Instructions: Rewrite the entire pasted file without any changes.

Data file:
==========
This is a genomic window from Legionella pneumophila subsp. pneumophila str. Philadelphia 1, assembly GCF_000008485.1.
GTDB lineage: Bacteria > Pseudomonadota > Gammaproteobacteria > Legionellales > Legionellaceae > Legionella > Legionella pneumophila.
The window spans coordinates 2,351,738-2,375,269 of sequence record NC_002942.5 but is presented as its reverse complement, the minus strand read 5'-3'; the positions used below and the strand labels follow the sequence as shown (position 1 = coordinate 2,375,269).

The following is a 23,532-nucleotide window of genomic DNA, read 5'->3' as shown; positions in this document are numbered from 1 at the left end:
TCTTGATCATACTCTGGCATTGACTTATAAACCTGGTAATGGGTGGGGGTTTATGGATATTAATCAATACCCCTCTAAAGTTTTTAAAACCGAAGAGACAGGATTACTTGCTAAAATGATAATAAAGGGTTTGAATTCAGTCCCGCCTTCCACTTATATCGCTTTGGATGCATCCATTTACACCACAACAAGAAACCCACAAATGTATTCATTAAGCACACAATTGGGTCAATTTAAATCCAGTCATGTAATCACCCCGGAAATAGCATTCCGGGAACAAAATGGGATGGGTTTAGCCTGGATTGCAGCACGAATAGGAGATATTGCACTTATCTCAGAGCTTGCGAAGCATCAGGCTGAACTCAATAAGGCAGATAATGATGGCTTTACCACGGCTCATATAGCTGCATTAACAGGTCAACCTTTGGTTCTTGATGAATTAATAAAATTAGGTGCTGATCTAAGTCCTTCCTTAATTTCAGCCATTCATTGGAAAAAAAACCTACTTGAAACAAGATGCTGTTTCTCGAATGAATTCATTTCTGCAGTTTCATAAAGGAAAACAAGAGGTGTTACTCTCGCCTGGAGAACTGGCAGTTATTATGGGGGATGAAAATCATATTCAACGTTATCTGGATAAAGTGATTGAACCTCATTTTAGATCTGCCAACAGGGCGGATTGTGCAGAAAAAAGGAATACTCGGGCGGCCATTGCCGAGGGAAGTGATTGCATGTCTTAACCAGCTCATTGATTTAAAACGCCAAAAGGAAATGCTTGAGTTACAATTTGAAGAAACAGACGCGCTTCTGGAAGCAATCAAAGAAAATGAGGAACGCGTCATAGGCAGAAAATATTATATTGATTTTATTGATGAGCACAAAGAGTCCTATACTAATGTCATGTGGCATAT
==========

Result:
This is a genomic window from Legionella pneumophila subsp. pneumophila str. Philadelphia 1, assembly GCF_000008485.1.
GTDB lineage: Bacteria > Pseudomonadota > Gammaproteobacteria > Legionellales > Legionellaceae > Legionella > Legionella pneumophila.
The window spans coordinates 2,351,738-2,375,269 of sequence record NC_002942.5 but is presented as its reverse complement, the minus strand read 5'-3'; the positions used below and the strand labels follow the sequence as shown (position 1 = coordinate 2,375,269).

The following is a 23,532-nucleotide window of genomic DNA, read 5'->3' as shown; positions in this document are numbered from 1 at the left end:
TCTTGATCATACTCTGGCATTGACTTATAAACCTGGTAATGGGTGGGGGTTTATGGATATTAATCAATACCCCTCTAAAGTTTTTAAAACCGAAGAGACAGGATTACTTGCTAAAATGATAATAAAGGGTTTGAATTCAGTCCCGCCTTCCACTTATATCGCTTTGGATGCATCCATTTACACCACAACAAGAAACCCACAAATGTATTCATTAAGCACACAATTGGGTCAATTTAAATCCAGTCATGTAATCACCCCGGAAATAGCATTCCGGGAACAAAATGGGATGGGTTTAGCCTGGATTGCAGCACGAATAGGAGATATTGCACTTATCTCAGAGCTTGCGAAGCATCAGGCTGAACTCAATAAGGCAGATAATGATGGCTTTACCACGGCTCATATAGCTGCATTAACAGGTCAACCTTTGGTTCTTGATGAATTAATAAAATTAGGTGCTGATCTAAGTCCTTCCTTAATTTCAGCCATTCATTGGAAAAAAAACCTACTTGAAACAAGATGCTGTTTCTCGAATGAATTCATTTCTGCAGTTTCATAAAGGAAAACAAGAGGTGTTACTCTCGCCTGGAGAACTGGCAGTTATTATGGGGGATGAAAATCATATTCAACGTTATCTGGATAAAGTGATTGAACCTCATTTTAGATCTGCCAACAGGGCGGATTGTGCAGAAAAAAGGAATACTCGGGCGGCCATTGCCGAGGGAAGTGATTGCATGTCTTAACCAGCTCATTGATTTAAAACGCCAAAAGGAAATGCTTGAGTTACAATTTGAAGAAACAGACGCGCTTCTGGAAGCAATCAAAGAAAATGAGGAACGCGTCATAGGCAGAAAATATTATATTGATTTTATTGATGAGCACAAAGAGTCCTATACTAATGTCATGTGGCATAT